I've been waiting excitedly for a new space odyssey for some time now. Gravity was awesome, sure. But it also didn't explore anything outside of our solar system... really nothing even outside our atmosphere. It couldn't be expected to show us the insane variety of phenomena that can exist in space... on other worlds... in other dimensions. So I welcomed the possibilities of Interstellar.
Unfortunately, Christopher Nolan seemed fairly comfortable simply using the same bag of tricks he's been relying on for the last fifteen years. This is not to say Interstellar was a bad movie, far from it. Interstellar was... fine. It was... alright. But it didn't achieve the level of greatness I came to hope for... not from this genre and certainly not from this creative team. The All-Star nature of the cast was, at times, laughable. Because every time I thought I knew what I was watching, a new celebrity showed up and unwittingly pulled me out of the movie...
I'm specifically looking at you Matt Damon...
That's of course the casting director's decision alongside Nolan... and why wouldn't these actors want to work with the man? You can't blame anyone for this. But I definitely noticed the rest of the audience awkwardly chuckling at the same thing. Some of these actors really didn't need to be in these roles. And the film may perhaps have been better served bringing in a number of lesser knowns with great potential. Yet this is not even close to the film's greatest misstep.
Without giving too much away, the ending of this film tries desperately to feel epic... it tells us that we're watching something amazing happening. It tries to trick us by saying this solves every single problem we've come up against. But it doesn't actually give us any information. It utterly ignores any kind of explanation it could have offered us. The Nolans seemed perfectly happy to just skip what I think is the most important single fact they had to know. Sure it's theory, and probably not based in any kind of reality... but this is also a movie... and the issue they were dealing with was already so completely unrealistic (as grounded in fact as they tried to make it seem) that the audience deserved to get some form of resolution... some kind of additional explanation beyond "Eureka!"
And before you go and point to Inception, remember that no matter what we wish had happened in that movie... no matter what we claim may have happened... the Nolans did make a specific choice and forced us to live with that. The totem doesn't fall. It's not a question. That's what happens in the movie, and it changes the meaning of everything that's happened because they actually made a decision... a frustrating one, sure. But a definitive choice none-the-less that has kept that movie in esteem and consistent conversation for almost five years now. For any of its faults, Inception will be remembered long after Interstellar... because it made that choice and Interstellar wasn't willing to. In fact, I'd go so far as to say that Cooper's one line explanation about where the "gravity messages" were coming from felt so lazy that I had actually figured it out within the first 30 minutes. This movie was three hours long. We needed more than that.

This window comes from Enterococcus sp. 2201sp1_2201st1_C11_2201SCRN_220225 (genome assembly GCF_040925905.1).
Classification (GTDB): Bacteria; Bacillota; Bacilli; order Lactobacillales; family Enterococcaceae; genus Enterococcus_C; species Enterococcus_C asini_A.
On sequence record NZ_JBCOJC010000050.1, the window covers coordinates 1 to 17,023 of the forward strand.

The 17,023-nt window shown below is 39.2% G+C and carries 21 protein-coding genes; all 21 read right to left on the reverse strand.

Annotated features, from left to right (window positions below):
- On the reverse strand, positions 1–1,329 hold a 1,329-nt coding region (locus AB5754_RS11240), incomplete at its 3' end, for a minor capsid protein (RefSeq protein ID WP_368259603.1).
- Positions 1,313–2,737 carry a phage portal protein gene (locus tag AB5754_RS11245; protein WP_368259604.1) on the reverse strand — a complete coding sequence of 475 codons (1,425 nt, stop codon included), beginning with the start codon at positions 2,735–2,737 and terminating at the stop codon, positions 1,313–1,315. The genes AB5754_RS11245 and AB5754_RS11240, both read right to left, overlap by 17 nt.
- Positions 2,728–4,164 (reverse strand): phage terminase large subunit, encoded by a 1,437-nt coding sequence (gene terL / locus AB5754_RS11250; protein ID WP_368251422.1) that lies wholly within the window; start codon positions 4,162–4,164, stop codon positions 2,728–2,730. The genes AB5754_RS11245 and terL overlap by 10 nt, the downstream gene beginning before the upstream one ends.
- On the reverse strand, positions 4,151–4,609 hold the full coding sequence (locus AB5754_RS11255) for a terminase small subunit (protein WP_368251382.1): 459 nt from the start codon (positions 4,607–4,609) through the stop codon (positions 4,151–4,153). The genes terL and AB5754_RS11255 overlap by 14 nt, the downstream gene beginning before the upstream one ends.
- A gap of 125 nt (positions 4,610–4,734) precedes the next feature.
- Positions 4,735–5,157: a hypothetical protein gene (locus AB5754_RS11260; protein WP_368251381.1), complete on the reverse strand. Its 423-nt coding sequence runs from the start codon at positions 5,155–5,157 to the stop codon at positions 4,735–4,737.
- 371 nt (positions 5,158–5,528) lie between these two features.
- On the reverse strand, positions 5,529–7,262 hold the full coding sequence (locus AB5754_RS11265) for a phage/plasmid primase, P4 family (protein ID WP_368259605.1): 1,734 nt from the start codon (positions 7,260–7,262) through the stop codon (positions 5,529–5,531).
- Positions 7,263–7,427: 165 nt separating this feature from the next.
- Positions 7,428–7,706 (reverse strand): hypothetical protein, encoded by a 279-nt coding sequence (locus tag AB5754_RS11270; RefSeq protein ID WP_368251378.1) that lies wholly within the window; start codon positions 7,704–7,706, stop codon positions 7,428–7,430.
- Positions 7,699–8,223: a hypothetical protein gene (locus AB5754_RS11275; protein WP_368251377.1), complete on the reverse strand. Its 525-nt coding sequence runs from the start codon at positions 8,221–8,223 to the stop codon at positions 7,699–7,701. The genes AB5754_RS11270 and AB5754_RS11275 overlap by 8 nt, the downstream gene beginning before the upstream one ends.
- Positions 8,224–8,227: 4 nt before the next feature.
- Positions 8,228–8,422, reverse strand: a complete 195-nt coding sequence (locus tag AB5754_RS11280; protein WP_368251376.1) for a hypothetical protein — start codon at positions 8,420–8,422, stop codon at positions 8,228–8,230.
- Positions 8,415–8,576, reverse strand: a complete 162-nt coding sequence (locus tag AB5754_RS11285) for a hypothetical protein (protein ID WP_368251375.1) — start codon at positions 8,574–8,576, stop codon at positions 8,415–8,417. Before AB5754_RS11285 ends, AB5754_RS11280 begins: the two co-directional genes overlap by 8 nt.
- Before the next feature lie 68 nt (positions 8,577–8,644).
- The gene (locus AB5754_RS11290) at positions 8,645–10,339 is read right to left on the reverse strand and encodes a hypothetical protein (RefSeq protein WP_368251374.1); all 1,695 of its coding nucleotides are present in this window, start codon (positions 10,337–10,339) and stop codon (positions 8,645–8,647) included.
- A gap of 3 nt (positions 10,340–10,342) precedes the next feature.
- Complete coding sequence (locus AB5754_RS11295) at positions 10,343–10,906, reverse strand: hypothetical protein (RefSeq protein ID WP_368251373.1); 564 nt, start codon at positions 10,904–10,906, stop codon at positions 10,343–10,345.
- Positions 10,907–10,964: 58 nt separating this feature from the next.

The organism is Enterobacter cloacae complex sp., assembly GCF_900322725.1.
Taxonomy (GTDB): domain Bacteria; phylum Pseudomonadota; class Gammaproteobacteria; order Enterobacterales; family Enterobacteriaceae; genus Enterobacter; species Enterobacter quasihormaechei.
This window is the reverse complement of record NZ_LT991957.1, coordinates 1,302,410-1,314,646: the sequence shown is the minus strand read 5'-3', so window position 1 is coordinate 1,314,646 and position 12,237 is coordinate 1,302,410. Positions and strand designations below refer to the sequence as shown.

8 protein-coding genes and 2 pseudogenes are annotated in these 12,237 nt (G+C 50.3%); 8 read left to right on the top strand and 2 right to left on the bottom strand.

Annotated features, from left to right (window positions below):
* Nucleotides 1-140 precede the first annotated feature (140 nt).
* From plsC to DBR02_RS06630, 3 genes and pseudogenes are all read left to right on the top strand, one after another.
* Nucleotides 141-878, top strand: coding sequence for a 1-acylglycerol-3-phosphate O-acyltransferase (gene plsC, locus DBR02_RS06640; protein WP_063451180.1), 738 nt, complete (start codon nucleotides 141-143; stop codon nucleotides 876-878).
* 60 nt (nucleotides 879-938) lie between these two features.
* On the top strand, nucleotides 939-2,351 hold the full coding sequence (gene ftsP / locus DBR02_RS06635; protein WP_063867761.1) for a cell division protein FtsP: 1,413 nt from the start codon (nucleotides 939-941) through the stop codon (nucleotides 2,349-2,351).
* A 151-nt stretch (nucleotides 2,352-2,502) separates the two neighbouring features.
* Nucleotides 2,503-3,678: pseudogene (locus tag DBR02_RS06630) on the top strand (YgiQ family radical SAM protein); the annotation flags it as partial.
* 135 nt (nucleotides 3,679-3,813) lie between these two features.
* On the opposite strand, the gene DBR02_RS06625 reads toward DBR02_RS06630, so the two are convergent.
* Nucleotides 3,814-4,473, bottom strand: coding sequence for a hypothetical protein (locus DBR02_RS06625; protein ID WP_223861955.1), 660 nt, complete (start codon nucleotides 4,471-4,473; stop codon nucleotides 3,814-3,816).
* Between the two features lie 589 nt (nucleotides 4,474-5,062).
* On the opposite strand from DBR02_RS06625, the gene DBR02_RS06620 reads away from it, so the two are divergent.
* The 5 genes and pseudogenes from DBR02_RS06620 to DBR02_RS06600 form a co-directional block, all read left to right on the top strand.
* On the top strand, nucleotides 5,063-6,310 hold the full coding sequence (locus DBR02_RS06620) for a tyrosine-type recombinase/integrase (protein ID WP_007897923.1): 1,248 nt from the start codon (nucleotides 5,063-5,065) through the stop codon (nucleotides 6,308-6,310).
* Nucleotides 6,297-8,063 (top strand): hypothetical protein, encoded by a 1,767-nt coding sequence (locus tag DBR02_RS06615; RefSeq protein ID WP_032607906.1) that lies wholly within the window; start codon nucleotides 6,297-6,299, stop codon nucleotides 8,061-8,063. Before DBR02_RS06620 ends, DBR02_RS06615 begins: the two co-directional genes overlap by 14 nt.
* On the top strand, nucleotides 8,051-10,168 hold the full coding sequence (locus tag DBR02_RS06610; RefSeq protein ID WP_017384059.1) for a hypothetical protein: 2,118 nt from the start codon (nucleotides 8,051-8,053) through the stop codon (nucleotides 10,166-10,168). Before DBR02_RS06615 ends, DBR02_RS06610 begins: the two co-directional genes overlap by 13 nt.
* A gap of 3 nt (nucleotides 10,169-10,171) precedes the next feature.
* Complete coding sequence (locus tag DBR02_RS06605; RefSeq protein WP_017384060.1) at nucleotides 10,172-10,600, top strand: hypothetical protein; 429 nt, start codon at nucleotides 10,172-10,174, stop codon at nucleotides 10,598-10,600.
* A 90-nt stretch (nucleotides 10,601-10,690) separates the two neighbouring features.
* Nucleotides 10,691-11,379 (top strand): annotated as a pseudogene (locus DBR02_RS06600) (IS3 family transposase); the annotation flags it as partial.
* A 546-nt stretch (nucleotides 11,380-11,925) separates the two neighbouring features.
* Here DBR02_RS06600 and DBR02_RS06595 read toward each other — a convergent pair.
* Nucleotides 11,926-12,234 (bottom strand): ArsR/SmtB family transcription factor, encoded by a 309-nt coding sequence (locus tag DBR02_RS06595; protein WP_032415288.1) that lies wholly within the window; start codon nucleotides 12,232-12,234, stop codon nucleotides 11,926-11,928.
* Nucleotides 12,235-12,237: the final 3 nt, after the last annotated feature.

I'm probably sounding ranty right about now. But science fiction has been my favorite genre since I was a tot. I'm not about to just accept whatever bull comes out and claims to be prophetic just because it tries to copy every trope 2001 gave us back in '68. Which I would have been fine with... had they gone for it. But there was an awkward laziness about the steps of this movie. At no point does it actually fulfill its promise. The other worlds that are visited feel bland and over-simplified, while the science feels unsure of itself and ultimately undefined. Sure there was a particularly tear-jerking moment here, an amazing visual there, a surprising character choice where we may not have suspected it... some very quality acting performances for sure... and the human element was meant to be the focus I suppose... but (as I keep repeating now) this never felt like enough. The sum of all of Interstellar's parts lead me to a strange feeling walking out of the theatre that was utterly inconsistent with anything I could have hoped for. I felt like I had sat through three hours of blah (that's actually the sound of Hans Zimmer's score blaring over all of the dialogue in the movie) and I couldn't believe I had been so excited all year for something so unjustly mediocre. I don't hate Interstellar. I think I just nothing it. And in many ways that may be the greatest offense Christopher Nolan could have committed... making me not care.